Finding a guitar teacher

I’ve taught guitar privately and in classrooms for over ten years. My experience has taught me a lot. If you want Skype lessons I hope that you’ll contact me. I also have a studio in Ottawa. If you live elsewhere and want lessons with a teacher who’s in your town, here’s how you can find one.

No matter what resource you use, employ caution and properly evaluate the teacher you are considering.

Word of mouth is your best resource. Ask your friends, co-workers and neighbors. If they look forward to lessons and are learning what they want, that’s good. If they’ve found Mr. Guitar God who only plays fast licks and expects students to get it by osmosis, run.

Craig’s List and Kijiji have tons of listings for teachers. It may take some time to get through all those ads. A quick way to narrow down your choices is to know what the average rate for lessons are. If most teachers in your area charge $25 for a half hour and someone’s asking $10, think about it. You could be getting someone who’s starting their teaching career or someone who’s just casing your house.  If you want a teacher with more experience, or if you just want to hold on to your TV, move on to the next listing.

Music stores sometimes have great teachers. Unfortunately, some – not all — only offer lessons as a way to get business in the door.

Websites like www.privatelessons.com can be an excellent way to find teachers in your area. Keep in mind, however, that most don’t screen their instructors. Anyone who pays them can have a listing. (And some are free sites.)

Flyers can sometimes be a good source, especially if you’re looking for an instructor in a particular neighborhood.

City sponsored classes can be great, especially for beginners.

You can find teachers on the net but remember that it’s not always quality instruction. If I had a dollar for every wrong note I’ve heard on YouTube, I’d be driving a BMW. Heck, I’d have a fleet of chauffeured limos. If you already play and you’re looking to learn a particular song, it can be beneficial to see people play it, especially if it’s the artist who made the song popular. However, if you’re a beginner or if you want someone you can interact with, find someone you can see in person.

DVDs and books can offer excellent instruction. I highly recommend www.homespuntapes.com. The big downside to these kind of teachers is that students have to be highly self-motivated. You also can’t ask the teacher questions although you can rewind them. If only the rest of your life was like that, eh?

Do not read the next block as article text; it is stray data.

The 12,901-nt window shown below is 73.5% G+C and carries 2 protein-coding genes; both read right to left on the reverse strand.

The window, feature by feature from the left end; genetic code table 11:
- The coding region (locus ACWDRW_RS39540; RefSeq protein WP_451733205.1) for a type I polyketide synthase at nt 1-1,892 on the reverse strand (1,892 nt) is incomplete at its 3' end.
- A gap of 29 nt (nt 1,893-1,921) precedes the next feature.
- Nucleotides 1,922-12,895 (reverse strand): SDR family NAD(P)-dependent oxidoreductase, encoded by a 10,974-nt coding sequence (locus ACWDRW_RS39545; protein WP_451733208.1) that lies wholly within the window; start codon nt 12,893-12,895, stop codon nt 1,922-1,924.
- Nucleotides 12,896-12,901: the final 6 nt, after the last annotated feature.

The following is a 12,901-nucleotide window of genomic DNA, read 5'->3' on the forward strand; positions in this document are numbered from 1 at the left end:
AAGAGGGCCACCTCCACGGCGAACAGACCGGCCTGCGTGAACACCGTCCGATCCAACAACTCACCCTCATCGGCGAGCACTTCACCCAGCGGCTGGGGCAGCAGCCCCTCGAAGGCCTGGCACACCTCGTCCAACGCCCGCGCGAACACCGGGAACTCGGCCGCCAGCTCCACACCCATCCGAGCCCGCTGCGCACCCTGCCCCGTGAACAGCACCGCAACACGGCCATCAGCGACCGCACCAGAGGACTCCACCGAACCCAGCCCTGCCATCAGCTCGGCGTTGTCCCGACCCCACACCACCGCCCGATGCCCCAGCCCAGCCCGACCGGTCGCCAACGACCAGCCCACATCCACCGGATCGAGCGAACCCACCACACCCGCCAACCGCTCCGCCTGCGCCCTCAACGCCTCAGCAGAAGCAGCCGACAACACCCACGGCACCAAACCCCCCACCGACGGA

Music schools can be a really good place to find a teacher. Their reputation is based on having talented teachers. The downside is that many obligate you to a whole series of lessons. You probably don’t want to pay for a whole semester without trying one class or at least, talking to someone who’s taken that class.

Use a search engine. “Your city” plus “guitar teachers” usually works well. Check out the links beyond the first page of listings. Coming up first only means they had great marketing.

With persistence you’ll find a great instructor.

Did you find this post helpful? Please consider keeping me in coffee and my cats in kibble. And it’s only $2.

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About jamiebobamie

Musician - teacher - writer - gets bored easily. I write an almost-weekly blog that includes true stories gathered from 20-plus years of touring, how-to articles for musicians and profiles of performers. Also, I love dark chocolate, I can play "Brown Eyed Girl" behind my head, and I twirl the baton badly.
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12 Responses to Finding a guitar teacher

  1. lisa p says:

    Hey Jamie! I’ve been teaching guitar for about ten years now and I agree with your post, especially the part about WORD OF MOUTH.

    Parents looking for music teachers for their children, PLEASE NOTE:

    Unlike a daycare or public school, private music teachers (and many music schools) don’t have to register with any organization or have insurance. This leaves it up to the parents to ensure the safety of their children. Getting recommendations is usually the only way to learn about the background of a teacher. Asking to stay for some or all of the first lesson allows the parent to see the teacher’s teaching style and compatibility with their child; ANY TEACHER THAT IS NOT COMFORTABLE WITH A PARENT IN THE ROOM IS NOT RIGHT FOR YOUR CHILD!

    Happy music making!

    Lisa P

    • jamiebobamie says:

      I do encourage parents to listen to the lesson while waiting in the next room. However, I don’t like having them in the room because the kids find it distracting. It’s much easier to learn when Mom isn’t peering over your shoulder.

  2. Sophia Cadavero says:

    hey Jamie I’m not sure u remember me but you taught me guitar in Durham before you left for Canada. you also taught my brother Spencer for a little bit. I wanted to say thank you for all the lessons! they were really helpful. Also say hi to the cats for me!

  3. musicmemos says:

    Thanks for commenting on my article about you writing a similar entry. Nice post! Looking forward to reading more 🙂

    -Theresa

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